South Dakota resumes abortions after 7-month hiatus
Abortions are again being performed in South Dakota, following a seven-month hiatus due to the COVID-19 pandemic.
Prior to the coronavirus pandemic, a small group of out-of-state doctors would fly into Sioux Falls from St. Paul. They would see clients and perform abortions a couple of days a week. When the pandemic hit, travel restrictions prevented the doctors from visiting the clinic, and the clinic stopped performing abortions.
Beginning in October, the clinic has resumed performing abortion, but only one day per month. The head of the clinic told CBS News that it is questionable if the clinic will remain financially viable.
Brad Lindwurm, director and vice president of Sioux Falls Area Right to Life, said the pro-life movement has been successful in enacting significant pro-life legislation in the state. Abortion is prohibited after 20 weeks of pregnancy, and the state requires a 72-hour waiting period following a woman’s requests for an abortion.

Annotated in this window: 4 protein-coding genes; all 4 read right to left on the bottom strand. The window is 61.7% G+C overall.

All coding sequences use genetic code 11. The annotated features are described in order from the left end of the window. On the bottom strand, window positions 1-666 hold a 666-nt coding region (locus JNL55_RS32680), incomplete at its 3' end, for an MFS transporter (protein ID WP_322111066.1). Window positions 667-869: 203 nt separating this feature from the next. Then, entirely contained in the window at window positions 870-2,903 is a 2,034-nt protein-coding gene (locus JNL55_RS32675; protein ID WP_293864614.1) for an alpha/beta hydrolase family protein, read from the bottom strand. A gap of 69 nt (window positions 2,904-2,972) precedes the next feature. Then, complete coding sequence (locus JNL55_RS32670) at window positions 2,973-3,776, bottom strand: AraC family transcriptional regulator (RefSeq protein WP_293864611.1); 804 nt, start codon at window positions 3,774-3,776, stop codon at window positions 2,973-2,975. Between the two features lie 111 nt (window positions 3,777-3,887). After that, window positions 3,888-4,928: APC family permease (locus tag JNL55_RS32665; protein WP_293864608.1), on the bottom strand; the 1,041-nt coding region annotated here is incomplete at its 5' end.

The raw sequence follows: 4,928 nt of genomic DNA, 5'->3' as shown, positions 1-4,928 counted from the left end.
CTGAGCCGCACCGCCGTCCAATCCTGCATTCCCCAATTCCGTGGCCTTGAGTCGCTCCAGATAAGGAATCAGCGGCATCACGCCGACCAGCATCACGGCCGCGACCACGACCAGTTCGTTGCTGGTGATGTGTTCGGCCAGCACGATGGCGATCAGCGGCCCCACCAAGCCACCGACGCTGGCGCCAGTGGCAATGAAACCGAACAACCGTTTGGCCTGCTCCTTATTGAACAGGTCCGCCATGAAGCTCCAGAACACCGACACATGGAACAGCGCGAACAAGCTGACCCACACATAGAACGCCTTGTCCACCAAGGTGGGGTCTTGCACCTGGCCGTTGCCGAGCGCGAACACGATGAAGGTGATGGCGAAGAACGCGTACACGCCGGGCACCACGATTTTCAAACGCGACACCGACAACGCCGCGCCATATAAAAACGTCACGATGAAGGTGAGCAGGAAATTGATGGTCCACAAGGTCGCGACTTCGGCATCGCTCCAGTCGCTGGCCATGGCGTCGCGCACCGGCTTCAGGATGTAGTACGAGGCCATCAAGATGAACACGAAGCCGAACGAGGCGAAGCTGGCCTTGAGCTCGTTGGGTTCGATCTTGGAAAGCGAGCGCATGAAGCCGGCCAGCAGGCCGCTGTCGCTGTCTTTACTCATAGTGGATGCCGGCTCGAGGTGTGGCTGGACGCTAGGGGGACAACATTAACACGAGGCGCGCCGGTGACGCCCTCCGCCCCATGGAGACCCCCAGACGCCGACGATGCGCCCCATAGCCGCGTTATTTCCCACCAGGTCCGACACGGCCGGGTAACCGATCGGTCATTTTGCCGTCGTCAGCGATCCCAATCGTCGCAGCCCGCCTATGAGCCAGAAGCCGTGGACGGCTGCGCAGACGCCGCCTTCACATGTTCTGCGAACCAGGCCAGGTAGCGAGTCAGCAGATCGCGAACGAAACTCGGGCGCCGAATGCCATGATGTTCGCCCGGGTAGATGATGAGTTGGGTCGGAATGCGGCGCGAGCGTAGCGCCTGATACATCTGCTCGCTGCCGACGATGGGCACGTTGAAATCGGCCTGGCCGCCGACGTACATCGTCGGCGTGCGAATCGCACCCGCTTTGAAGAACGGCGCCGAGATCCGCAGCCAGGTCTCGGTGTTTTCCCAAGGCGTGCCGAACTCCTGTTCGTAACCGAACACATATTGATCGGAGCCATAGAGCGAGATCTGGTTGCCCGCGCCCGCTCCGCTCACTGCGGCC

Last year, South Dakota Gov. Kristi Noem signed into law several new pro-life bills. Among other requirements, these laws mandate that women be provided with an ultrasound image of their baby and sign a consent form before an abortion.
In March, Lindwurm expressed hope that South Dakota would be the first state to ban abortion in America.
“When I stepped out in faith to lead the 40 Days for Life campaign last fall, I had a strong belief that God was going to use South Dakota to be the first state in the nation to end abortion in America (within a year),” Lindwurm told Live Action.
“I had no idea how that would be possible,” he continued, “but we are starting to see it come to fruition as Planned Parenthood simply cannot get their doctor flown into Sioux Falls from St. Paul and are inadvertently having to comply with our Governor’s recommendation to end elective surgery at this time.”